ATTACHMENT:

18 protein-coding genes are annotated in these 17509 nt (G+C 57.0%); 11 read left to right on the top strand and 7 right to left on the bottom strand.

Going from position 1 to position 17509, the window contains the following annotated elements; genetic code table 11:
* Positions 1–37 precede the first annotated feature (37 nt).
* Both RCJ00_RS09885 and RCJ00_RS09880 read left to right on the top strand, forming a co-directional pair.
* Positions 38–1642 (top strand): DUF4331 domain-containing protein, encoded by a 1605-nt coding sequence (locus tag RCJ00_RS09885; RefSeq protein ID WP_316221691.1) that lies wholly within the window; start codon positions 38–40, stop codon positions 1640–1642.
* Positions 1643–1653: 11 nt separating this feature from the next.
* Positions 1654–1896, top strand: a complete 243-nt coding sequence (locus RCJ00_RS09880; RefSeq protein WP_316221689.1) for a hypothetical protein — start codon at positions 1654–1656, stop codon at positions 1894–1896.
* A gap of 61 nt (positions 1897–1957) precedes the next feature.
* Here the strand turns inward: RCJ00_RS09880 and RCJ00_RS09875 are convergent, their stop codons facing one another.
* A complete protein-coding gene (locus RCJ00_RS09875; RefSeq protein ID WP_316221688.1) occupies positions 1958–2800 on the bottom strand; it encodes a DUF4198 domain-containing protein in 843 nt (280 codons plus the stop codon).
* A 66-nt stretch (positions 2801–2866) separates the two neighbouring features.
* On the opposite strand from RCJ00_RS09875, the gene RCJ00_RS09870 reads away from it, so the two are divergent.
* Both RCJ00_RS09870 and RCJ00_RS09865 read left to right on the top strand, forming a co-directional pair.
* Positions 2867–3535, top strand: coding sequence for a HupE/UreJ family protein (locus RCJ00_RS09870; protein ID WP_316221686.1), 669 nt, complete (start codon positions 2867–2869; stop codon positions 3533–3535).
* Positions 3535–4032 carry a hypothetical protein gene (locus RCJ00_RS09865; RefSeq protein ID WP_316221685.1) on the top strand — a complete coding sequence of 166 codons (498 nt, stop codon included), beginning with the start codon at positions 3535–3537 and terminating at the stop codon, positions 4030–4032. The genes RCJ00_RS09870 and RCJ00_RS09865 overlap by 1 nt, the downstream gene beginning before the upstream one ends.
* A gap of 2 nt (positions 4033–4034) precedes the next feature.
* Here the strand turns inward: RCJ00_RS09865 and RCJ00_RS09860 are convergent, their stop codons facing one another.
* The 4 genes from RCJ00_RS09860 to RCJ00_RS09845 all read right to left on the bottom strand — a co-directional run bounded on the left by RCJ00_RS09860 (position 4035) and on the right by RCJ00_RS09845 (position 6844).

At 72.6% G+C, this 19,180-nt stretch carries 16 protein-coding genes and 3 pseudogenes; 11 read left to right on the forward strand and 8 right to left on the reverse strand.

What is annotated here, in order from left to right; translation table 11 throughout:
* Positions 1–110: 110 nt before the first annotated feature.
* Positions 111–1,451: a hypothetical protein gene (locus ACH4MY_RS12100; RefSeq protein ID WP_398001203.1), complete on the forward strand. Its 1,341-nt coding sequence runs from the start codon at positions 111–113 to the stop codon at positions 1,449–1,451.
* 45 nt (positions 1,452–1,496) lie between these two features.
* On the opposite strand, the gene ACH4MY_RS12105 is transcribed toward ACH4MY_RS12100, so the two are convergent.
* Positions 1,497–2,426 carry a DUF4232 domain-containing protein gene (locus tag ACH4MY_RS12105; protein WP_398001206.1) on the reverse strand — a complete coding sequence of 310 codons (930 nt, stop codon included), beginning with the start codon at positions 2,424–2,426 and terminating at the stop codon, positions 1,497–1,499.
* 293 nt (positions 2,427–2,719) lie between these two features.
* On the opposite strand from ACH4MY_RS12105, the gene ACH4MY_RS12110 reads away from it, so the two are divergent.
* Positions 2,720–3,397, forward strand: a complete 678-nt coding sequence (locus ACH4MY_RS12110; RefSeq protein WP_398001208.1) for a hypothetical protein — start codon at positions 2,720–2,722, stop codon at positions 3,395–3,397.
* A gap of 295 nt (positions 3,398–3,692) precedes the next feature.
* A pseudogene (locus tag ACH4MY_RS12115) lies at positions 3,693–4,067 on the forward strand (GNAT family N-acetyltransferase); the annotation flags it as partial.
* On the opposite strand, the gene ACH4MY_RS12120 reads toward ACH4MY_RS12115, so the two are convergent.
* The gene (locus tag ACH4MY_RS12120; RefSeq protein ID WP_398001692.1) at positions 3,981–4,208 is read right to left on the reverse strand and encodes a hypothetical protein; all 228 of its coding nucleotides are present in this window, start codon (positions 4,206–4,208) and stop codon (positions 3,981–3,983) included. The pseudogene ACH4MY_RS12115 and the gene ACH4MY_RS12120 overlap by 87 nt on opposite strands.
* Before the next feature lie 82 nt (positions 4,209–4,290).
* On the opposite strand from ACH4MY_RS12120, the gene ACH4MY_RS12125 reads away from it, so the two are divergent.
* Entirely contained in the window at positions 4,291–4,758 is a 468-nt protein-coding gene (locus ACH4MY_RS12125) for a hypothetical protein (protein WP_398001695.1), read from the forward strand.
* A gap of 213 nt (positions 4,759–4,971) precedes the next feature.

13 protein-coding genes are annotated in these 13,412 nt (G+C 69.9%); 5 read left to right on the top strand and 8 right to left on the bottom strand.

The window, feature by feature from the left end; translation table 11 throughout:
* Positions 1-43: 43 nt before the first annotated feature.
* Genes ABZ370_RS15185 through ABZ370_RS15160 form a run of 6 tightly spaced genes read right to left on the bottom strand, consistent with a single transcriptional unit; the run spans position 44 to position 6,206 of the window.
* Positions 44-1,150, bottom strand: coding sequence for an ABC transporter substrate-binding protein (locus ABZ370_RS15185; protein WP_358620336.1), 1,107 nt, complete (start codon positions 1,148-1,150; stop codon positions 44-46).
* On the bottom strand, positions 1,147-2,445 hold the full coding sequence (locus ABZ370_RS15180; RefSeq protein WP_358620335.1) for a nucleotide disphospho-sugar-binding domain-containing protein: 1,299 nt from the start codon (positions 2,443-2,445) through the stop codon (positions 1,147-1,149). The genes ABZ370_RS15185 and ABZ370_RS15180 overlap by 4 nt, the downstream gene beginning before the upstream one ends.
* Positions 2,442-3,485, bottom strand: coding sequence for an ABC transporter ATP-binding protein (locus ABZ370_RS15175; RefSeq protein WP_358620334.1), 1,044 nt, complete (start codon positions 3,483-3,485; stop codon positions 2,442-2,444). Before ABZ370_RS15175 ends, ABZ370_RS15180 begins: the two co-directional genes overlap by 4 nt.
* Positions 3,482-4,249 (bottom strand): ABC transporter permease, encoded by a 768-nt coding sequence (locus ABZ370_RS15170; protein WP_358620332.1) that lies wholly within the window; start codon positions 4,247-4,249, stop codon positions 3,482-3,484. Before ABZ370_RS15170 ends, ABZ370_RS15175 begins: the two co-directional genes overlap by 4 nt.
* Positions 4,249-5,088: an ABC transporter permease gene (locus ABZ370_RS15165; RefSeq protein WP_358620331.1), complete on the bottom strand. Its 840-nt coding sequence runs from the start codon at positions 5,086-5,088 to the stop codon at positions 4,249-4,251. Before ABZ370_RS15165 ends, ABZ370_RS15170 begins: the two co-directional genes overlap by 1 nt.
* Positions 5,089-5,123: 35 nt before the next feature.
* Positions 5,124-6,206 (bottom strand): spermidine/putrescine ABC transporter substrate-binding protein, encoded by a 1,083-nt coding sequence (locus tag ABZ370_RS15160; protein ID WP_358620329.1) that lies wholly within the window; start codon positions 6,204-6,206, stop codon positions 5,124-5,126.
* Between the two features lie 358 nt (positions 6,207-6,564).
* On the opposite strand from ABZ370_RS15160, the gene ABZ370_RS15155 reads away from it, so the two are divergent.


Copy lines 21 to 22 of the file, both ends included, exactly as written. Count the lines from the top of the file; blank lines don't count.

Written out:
* Positions 1–110: 110 nt before the first annotated feature.
* Positions 111–1,451: a hypothetical protein gene (locus ACH4MY_RS12100; RefSeq protein ID WP_398001203.1), complete on the forward strand. Its 1,341-nt coding sequence runs from the start codon at positions 111–113 to the stop codon at positions 1,449–1,451.